Editing made easy. It’s a simple service that really showcases what editing is all about. Overwrite changes and the original author can choose to accept, instead of merely accepting and wondering what have been changed. When you are done with the editing, comparison can be made with a view of the original piece against the edited piece. And all these great features (and more) for the cost of nothing. Totally free.

WordPress Turns 10

Time flies.

Though I can’t recall what is it like a 10 years back, I certainly appreciate the contribution of WordPress in bringing forth the accessibility to the mass. Publishing online have never been this easy.

It’s more than just a blogging platform now, it has evolved and developed into the engine used and trusted by the biggest companies. It will face strong competition from Tumblr, Medium, Svbtle and the upcoming Ghost.

It will be interesting to see how WordPress goes from here. Here’s a toast to the next decade of exciting future.

(via TNW)


Groupon’s Inspiring Mission Statement

If I have to be honest, I absolutely detest the business model of discount sites. It’s downright depressing to know how the business operates and functions. Once you get to its core, you know it’s not going to be sustainable in the long run. The only winner is Groupon and the clones.

Discount sites in general, breed new kinds of behavior that besides driving prices down, cultivates a of mindset in customers that there is little loyalty in company. Whoever offers the cheapest gets the nod. It becomes a platform for price war to rage.

It drives genuine businesses out of the game. It creates downward pressure on prices. It doesn’t enable businesses to create value for its customers, placing emphasis on currency instead. It makes customers deal-prone. It becomes a vicious cycle where customers are addicted to the deals, not the companies or products or services.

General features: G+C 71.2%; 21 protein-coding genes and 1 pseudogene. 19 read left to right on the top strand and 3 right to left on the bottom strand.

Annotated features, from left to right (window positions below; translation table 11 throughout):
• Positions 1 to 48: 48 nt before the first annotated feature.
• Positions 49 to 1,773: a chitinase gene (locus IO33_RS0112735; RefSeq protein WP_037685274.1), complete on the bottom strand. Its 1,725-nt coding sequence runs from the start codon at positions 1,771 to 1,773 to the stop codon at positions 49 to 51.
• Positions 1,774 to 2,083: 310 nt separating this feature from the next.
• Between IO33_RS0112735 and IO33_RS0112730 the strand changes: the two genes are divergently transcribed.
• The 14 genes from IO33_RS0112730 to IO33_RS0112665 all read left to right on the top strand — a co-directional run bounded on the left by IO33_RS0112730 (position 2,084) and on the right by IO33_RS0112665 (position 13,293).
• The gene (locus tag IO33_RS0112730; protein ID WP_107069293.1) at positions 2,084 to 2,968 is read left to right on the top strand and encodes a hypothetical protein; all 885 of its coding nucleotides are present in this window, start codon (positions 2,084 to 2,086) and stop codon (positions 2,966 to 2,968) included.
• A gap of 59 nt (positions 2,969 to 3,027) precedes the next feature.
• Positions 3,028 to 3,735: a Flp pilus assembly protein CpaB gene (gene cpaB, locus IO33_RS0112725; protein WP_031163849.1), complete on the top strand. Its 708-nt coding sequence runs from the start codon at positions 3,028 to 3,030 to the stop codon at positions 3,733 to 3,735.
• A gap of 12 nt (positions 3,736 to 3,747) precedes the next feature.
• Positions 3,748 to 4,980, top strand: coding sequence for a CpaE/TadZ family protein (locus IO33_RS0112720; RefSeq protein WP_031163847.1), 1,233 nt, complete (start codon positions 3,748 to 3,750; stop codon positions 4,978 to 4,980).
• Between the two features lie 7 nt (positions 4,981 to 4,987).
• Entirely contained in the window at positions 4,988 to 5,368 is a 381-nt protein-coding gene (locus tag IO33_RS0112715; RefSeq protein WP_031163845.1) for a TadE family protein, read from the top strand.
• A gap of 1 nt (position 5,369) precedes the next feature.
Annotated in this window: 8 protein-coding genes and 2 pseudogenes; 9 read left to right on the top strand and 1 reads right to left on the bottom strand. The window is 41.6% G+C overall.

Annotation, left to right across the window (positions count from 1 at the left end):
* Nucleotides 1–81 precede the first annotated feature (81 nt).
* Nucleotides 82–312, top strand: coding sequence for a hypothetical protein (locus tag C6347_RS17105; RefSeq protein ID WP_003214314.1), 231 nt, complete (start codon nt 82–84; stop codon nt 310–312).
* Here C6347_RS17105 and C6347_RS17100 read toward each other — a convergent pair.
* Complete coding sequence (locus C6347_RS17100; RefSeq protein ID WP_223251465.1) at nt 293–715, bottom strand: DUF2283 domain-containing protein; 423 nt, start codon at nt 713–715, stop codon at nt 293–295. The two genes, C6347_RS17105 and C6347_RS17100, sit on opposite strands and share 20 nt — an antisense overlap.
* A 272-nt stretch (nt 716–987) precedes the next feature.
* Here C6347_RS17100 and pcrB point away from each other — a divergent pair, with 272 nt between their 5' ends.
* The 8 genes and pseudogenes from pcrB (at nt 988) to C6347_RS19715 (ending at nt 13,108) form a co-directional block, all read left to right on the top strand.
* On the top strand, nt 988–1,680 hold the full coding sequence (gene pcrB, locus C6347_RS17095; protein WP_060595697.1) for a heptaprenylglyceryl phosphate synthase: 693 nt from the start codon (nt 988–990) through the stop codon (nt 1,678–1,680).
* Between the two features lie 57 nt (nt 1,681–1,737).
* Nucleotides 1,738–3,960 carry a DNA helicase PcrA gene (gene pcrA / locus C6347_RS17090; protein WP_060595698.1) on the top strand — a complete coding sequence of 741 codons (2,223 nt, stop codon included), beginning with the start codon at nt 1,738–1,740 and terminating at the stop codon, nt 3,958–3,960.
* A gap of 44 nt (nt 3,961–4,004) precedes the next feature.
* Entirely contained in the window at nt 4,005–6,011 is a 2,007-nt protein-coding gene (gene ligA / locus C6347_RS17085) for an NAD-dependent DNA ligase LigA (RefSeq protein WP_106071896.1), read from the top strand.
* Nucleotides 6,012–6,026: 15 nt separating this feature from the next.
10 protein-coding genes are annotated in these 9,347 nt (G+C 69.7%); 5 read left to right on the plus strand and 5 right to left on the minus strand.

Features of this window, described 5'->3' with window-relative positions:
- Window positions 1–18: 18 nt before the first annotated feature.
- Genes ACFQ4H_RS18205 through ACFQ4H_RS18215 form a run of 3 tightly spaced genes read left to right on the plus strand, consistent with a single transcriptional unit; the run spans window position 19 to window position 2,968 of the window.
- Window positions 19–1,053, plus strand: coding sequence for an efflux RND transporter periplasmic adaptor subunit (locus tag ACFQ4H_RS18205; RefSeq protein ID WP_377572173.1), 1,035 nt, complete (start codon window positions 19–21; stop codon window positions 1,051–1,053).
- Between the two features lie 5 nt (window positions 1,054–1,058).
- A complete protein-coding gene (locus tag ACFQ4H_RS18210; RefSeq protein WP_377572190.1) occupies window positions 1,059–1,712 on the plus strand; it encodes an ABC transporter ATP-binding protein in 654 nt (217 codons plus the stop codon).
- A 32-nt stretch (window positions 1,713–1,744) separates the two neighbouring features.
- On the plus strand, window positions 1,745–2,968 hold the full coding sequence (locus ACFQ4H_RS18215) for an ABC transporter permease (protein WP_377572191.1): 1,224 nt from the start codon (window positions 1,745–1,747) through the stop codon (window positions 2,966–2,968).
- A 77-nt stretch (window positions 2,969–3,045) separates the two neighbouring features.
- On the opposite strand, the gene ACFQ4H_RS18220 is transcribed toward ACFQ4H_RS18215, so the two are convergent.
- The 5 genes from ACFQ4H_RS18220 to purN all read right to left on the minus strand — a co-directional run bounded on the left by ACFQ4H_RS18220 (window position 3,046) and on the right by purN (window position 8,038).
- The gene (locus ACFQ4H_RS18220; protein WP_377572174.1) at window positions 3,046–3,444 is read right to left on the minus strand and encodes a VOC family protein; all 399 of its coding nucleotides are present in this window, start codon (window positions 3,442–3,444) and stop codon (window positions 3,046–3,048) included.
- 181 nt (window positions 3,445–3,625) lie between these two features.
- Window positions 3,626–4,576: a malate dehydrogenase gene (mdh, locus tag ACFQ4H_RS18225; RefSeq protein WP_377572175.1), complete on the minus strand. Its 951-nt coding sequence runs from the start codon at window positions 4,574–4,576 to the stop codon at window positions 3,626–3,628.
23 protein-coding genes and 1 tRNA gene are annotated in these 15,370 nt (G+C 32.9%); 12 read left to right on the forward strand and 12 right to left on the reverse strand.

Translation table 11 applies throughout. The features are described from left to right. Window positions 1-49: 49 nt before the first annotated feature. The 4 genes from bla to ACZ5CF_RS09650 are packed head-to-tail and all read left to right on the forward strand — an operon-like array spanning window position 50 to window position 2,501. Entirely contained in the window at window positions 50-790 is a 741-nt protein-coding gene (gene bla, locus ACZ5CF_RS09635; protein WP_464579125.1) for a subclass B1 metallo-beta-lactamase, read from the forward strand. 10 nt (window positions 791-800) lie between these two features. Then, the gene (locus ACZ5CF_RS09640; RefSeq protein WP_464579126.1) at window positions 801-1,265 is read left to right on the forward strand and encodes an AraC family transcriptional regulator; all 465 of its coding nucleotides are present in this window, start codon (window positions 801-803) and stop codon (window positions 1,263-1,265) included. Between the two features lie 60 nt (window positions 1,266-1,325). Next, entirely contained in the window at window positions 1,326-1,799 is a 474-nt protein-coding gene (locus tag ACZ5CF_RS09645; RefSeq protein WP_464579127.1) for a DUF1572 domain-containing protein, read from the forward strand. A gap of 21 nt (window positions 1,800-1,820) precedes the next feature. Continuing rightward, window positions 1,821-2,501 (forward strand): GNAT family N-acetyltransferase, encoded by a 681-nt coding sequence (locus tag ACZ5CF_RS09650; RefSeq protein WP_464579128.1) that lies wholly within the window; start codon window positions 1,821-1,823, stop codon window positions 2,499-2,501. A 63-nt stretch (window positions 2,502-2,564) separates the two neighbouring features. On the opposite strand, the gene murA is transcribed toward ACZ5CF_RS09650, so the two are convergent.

Deal is the name of the game, as such, it becomes a almost ritual-like routine where users log in to check out the site, and buy things they probably don’t need or want.

Groupon’s model is simple, it’s built on impulse purchases. It stimulate group buying, that’s why it always encourages people to share the deal and spread the word. The word-of-mouth is the strongest form there is and seeing your own circle of friends buying can only add exposure and credibility.

As much as  I hate these discount sites, I do admire the mission statement of Groupon. A search didn’t turn up the results I wanted, so I have to type it out from my trusty moleskine.

We want the time people spent with Groupon to be memorable. Life is too short to be a boring company. Whether it’s with a deal for something unusual, such as fire dancing classes, or a marketing campaign such as Grouspawn, we seek to create experiences for our customers that make today different enough from yesterday to justify getting out of bed.

We believe that when once-great companies fall, they don’t lose to competitors. They lose to themselves – and that happens when they stop focusing on making people happy. As such, we do not intent to be reactive to competitors. We will watch them, but we won’t distract ourselves with decisions that aren’t designed primarily to make our customers and merchants happy.